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Portrait of Thomas Howard, 1st Earl of Surrey, 2nd Duke of Norfolk (1443-1524)
Thomas Howard's signature as Earl of Surrey
Thomas Howard's signature as Duke of Norfolk, from Doyle's 'Official Baronage'
Thomas Howard, 1st Earl of Surrey, 2nd Duke of Norfolk (1443-1524)

THOMAS HOWARD, I Earl of Surrey and second Duke of Norfolk of the Howard house (1443-1524), warrior and statesman, was only son of Sir John Howard, afterwards first duke of Norfolk, by his wife Catharine, daughter of William, lord Moleyns. He was born in 1443, was educated at the school at Thetford, and began a long career of service at court as henchman to Edward IV.

He took part in the war which broke out in 1469 between the king and the Earl of Warwick, and when, in 1470, Edward was driven to flee to Holland, Howard took sanctuary at Colchester. On Edward's return in 1471, Howard joined him and fought by his side in the battle of Barnet. On 30 April 1472 he married Elizabeth, daughter and heiress of Sir Frederick Tilney, and widow of Humphrey, lord Berners. Soon afterwards he went as a volunteer to the camp of Charles, duke of Burgundy, who was threatening war against Louis XI of France. He did not see much service, and after the truce of Senlis came back to England, where he was made esquire of the body to Edward IV in 1473. In June 1475 he led six men-at-arms and two hundred archers to join the king's army in France; but Edward soon made peace with Louis XI, and led his forces home without a battle.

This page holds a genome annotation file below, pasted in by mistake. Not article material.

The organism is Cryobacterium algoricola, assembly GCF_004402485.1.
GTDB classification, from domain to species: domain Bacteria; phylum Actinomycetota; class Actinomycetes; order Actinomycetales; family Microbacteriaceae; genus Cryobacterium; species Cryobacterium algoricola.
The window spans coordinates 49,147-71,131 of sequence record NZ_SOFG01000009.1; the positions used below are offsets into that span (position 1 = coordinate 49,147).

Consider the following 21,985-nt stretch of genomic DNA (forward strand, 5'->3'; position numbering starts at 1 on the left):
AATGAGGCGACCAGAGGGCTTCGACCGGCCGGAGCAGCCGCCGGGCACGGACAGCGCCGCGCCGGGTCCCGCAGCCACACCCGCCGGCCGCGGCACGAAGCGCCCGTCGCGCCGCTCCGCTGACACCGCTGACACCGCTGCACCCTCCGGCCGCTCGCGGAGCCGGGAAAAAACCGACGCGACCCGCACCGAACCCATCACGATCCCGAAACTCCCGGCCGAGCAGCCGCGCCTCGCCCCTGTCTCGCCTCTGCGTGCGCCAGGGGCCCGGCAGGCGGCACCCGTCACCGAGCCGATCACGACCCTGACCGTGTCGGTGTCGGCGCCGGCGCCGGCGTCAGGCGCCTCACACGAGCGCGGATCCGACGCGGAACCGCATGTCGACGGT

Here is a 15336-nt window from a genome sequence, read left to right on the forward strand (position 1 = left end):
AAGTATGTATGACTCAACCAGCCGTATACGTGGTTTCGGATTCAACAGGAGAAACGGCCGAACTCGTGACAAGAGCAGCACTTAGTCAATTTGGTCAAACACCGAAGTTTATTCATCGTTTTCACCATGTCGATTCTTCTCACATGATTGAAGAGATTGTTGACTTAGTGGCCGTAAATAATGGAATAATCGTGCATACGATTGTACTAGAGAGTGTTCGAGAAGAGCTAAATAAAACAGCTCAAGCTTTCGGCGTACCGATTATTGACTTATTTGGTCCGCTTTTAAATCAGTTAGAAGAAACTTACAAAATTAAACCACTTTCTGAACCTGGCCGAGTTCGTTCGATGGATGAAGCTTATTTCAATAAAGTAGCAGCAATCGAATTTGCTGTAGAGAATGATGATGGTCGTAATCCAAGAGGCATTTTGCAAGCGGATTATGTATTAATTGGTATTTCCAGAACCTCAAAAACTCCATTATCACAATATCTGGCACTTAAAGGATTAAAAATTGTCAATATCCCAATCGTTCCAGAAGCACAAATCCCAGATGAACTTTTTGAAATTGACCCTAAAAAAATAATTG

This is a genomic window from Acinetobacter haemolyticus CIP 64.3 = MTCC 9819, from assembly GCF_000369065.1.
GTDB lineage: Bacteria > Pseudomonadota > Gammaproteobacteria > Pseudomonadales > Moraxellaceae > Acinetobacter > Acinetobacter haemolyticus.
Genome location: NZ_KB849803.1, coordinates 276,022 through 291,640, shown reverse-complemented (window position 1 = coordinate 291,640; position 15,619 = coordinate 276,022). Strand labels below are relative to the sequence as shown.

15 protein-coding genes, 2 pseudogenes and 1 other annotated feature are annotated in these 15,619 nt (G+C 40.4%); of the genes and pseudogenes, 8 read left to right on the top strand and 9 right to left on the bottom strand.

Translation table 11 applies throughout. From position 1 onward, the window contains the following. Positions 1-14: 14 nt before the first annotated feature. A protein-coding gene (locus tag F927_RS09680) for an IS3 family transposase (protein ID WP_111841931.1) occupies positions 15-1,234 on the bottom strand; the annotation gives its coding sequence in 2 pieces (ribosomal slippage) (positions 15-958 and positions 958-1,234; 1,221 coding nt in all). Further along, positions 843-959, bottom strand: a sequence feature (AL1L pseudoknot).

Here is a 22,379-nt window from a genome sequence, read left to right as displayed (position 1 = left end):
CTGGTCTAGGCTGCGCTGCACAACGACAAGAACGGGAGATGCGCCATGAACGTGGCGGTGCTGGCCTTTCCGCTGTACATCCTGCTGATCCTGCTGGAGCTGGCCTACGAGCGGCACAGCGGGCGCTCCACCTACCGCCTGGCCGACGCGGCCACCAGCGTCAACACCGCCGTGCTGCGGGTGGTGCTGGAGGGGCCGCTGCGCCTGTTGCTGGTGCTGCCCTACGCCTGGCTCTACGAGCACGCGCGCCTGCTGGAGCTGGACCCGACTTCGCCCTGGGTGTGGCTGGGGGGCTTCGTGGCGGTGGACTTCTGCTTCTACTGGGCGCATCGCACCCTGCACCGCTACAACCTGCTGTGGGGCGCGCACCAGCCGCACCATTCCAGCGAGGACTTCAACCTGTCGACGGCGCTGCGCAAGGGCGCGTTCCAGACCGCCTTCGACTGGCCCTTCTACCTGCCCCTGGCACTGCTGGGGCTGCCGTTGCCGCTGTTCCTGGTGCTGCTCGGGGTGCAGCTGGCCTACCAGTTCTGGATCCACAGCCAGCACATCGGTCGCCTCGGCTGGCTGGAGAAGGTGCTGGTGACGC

Howard then took up his abode at his wife's house of Ashwellthorpe Hall, Norfolk, where he lived the life of a country gentleman, and in 1476 was made sheriff of the counties of Norfolk and Suffolk. On 18 Jan. 1478 he was knighted by Edward IV at the marriage between the king's second son, the young Duke of York (then created also Duke of Norfolk), and Lady Anne Mowbray, only child of John, duke of Norfolk. Anne Mowbray died in 1483, before the consummation of her marriage, and the direct line of the Mowbrays became extinct, whereupon Howard's father, as next of kin, was created Duke of Norfolk, and his son Earl of Surrey. In the same year Surrey was made knight of the Garter, was sworn of the privy council, and was appointed lord steward of the household.